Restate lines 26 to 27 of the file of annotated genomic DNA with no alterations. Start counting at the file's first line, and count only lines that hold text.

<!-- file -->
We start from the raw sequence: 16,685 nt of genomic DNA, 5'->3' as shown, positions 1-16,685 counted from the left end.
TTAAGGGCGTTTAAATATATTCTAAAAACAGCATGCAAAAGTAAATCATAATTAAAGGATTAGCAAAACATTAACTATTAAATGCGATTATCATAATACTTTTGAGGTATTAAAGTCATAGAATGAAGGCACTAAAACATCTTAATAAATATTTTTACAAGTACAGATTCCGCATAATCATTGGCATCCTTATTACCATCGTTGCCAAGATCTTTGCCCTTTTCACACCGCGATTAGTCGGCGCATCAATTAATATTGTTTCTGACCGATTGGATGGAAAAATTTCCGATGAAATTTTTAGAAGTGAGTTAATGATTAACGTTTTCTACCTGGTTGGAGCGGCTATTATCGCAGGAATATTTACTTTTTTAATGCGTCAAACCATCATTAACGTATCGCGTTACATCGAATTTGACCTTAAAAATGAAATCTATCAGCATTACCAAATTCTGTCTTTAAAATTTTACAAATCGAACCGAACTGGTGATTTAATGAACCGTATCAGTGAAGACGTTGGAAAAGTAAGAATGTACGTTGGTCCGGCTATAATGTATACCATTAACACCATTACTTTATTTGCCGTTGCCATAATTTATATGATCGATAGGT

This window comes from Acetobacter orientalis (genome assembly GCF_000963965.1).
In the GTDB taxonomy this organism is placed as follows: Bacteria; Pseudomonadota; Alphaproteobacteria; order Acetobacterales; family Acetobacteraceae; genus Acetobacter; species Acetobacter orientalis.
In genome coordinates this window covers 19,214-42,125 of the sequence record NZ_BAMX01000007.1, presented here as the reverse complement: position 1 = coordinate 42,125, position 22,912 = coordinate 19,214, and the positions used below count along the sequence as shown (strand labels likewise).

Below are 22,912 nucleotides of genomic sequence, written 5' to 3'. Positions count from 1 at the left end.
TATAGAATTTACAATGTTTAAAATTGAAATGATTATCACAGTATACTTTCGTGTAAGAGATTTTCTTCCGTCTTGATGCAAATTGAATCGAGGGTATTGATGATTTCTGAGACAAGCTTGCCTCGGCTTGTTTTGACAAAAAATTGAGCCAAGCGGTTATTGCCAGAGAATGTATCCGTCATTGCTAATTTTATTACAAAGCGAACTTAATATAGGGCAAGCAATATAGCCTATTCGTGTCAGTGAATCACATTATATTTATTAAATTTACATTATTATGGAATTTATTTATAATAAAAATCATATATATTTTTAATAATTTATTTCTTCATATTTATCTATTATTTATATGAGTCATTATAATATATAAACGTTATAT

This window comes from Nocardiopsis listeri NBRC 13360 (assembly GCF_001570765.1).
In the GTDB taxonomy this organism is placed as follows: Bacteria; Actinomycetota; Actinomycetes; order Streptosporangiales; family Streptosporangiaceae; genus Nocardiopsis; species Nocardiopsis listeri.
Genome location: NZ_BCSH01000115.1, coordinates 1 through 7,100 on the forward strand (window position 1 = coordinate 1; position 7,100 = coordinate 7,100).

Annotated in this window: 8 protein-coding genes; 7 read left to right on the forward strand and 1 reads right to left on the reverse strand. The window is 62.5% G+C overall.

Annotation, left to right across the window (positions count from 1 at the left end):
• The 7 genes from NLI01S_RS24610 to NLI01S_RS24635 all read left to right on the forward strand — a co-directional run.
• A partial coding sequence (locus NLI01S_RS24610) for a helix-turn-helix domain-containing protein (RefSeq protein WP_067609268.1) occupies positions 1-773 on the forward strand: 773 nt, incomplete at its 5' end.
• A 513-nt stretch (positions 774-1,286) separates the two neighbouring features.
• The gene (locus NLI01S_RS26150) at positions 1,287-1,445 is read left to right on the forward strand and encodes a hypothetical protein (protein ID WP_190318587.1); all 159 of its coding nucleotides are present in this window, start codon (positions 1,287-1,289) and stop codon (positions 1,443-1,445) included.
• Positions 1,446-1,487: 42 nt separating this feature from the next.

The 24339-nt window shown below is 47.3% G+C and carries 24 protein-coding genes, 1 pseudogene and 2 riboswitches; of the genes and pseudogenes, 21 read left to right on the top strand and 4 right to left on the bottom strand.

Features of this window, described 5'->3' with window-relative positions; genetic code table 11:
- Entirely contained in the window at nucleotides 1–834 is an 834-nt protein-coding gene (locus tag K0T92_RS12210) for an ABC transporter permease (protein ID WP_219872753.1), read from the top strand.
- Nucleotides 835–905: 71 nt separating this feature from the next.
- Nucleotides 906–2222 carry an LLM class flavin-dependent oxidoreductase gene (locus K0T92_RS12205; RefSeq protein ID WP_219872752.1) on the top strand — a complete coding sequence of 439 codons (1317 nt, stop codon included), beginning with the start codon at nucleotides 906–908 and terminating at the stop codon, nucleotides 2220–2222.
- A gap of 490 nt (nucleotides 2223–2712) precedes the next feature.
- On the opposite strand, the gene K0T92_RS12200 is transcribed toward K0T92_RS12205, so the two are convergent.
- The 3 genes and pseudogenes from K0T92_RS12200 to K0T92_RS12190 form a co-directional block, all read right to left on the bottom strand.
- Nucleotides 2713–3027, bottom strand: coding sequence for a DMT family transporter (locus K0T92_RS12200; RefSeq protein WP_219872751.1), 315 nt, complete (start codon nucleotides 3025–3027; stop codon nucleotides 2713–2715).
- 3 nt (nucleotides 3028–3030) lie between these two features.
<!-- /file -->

- Nucleotides 2713–3027, bottom strand: coding sequence for a DMT family transporter (locus K0T92_RS12200; RefSeq protein WP_219872751.1), 315 nt, complete (start codon nucleotides 3025–3027; stop codon nucleotides 2713–2715).
- 3 nt (nucleotides 3028–3030) lie between these two features.